Title: Checking the predictive accuracy of basic symptoms against ultra high-risk criteria and testing of a multivariable prediction model : evidence from a prospective three-year observational study of persons at clinical high-risk for psychosis
Authors : Hengartner, Michael Pascal
Heekeren, Karsten
Dvorsky, Diane N.
Walitza, Susanne
Rössler, Wulf
Theodoridou, Anastasia
Published in : European Psychiatry
Volume(Issue) : 45
Pages : 27
Pages to: 35
Publisher / Ed. Institution : Elsevier Masson
Issue Date: 2017
Language : Englisch / English
Subject (DDC) : 616.89: Psychische Störungen, klinische Psychologie, Psychiatrie
Abstract: Background: The aim of this study was to critically examine the prognostic validity of various clinical high-risk (CHR) criteria alone and in combination with additional clinical characteristics. Methods: A total of 188 CHR positive persons from the region of Zurich, Switzerland (mean age 20.5 years; 60.2% male), meeting ultra high-risk (UHR) and/or basic symptoms (BS) criteria, were followed over three years. The test battery included the Structured Interview for Prodromal Syndromes (SIPS), verbal IQ and many other screening tools. Conversion to psychosis was defined according to ICD-10 criteria for schizophrenia (F20) or brief psychotic disorder (F23). Results: Altogether n = 24 persons developed manifest psychosis within three years and according to Kaplan–Meier survival analysis, the projected conversion rate was 17.5%. The predictive accuracy of UHR was statistically significant but poor (area under the curve [AUC] = 0.65, P < .05), whereas BS did not predict psychosis beyond mere chance (AUC = 0.52, P = .730). Sensitivity and specificity were 0.83 and 0.47 for UHR, and 0.96 and 0.09 for BS. UHR plus BS achieved an AUC = 0.66, with sensitivity and specificity of 0.75 and 0.56. In comparison, baseline antipsychotic medication yielded a predictive accuracy of AUC = 0.62 (sensitivity = 0.42; specificity = 0.82). A multivariable prediction model comprising continuous measures of positive symptoms and verbal IQ achieved a substantially improved prognostic accuracy (AUC = 0.85; sensitivity = 0.86; specificity = 0.85; positive predictive value = 0.54; negative predictive value = 0.97). Conclusions: We showed that BS have no predictive accuracy beyond chance, while UHR criteria poorly predict conversion to psychosis. Combining BS with UHR criteria did not improve the predictive accuracy of UHR alone. In contrast, dimensional measures of both positive symptoms and verbal IQ showed excellent prognostic validity. A critical re-thinking of binary at-risk criteria is necessary in order to improve the prognosis of psychotic disorders.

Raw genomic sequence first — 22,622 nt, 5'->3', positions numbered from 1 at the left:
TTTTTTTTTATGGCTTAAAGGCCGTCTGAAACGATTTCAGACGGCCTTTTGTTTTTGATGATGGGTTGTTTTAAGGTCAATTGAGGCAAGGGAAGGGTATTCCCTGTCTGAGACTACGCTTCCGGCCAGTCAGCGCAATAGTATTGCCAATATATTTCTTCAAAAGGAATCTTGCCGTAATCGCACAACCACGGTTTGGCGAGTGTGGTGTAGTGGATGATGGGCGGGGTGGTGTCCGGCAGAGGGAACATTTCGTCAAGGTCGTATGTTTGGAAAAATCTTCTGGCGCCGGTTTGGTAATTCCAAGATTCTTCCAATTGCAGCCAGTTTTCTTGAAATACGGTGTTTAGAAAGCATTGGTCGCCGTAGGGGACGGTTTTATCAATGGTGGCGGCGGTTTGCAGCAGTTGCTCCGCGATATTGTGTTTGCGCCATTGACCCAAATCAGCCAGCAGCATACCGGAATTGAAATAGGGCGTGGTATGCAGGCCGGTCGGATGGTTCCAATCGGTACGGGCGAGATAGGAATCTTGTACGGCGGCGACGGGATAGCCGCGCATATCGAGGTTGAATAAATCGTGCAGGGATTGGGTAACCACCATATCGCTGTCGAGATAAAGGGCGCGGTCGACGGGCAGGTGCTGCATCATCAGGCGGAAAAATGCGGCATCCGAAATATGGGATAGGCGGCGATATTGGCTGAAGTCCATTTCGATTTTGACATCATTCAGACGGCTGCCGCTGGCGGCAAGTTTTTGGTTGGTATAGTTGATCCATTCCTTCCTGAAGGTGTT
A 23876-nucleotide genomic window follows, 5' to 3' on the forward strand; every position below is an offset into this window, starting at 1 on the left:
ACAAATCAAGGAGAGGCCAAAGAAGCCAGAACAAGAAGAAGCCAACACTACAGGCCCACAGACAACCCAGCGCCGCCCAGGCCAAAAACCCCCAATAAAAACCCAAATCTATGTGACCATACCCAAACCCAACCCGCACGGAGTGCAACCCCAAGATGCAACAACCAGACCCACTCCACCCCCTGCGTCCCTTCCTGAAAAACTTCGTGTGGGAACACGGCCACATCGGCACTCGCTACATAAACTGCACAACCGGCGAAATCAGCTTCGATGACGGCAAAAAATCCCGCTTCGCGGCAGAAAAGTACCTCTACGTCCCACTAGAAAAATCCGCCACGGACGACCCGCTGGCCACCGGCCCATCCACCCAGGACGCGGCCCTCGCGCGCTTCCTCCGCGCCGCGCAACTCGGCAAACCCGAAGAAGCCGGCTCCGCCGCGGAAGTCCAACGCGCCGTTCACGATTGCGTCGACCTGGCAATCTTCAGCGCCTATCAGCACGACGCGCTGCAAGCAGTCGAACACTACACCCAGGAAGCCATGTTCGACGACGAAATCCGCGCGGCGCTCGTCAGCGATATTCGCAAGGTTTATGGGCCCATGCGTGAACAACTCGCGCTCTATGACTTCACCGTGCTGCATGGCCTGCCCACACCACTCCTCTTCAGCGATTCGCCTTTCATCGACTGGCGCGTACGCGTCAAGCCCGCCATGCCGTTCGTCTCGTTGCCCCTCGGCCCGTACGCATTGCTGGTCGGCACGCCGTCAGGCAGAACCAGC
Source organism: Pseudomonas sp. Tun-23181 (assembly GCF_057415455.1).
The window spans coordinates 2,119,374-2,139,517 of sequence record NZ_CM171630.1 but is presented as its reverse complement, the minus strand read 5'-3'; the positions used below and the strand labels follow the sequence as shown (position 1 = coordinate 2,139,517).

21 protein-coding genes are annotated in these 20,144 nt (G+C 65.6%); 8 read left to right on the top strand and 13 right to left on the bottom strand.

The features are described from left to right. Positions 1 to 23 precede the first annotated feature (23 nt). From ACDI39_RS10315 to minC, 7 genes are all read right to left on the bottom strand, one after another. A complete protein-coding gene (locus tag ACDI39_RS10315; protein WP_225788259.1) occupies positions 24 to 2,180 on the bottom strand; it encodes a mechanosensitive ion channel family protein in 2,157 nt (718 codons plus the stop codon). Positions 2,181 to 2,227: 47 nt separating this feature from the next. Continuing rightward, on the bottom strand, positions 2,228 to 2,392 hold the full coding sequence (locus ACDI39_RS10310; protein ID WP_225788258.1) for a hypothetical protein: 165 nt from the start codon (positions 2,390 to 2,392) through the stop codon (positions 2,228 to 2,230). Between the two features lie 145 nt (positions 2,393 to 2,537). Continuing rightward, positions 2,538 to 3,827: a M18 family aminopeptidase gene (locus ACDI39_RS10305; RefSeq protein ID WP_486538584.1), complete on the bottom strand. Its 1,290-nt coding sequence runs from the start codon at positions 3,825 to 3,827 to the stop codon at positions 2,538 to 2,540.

Departement: Angewandte Psychologie
Publication type: Beitrag in wissenschaftlicher Zeitschrift / Article in scientific Journal
Type of review: Peer review (Publikation)
DOI : 10.1016/j.eurpsy.2017.05.026
ISSN: 0924-9338
URI: https://digitalcollection.zhaw.ch/handle/11475/2221
License (according to publishing contract) : Lizenz gemäss Verlagsvertrag / Licence according to publishing contract
Appears in Collections:Publikationen Angewandte Psychologie

Files in This Item:
There are no files associated with this item.

Items in DSpace are protected by copyright, with all rights reserved, unless otherwise indicated.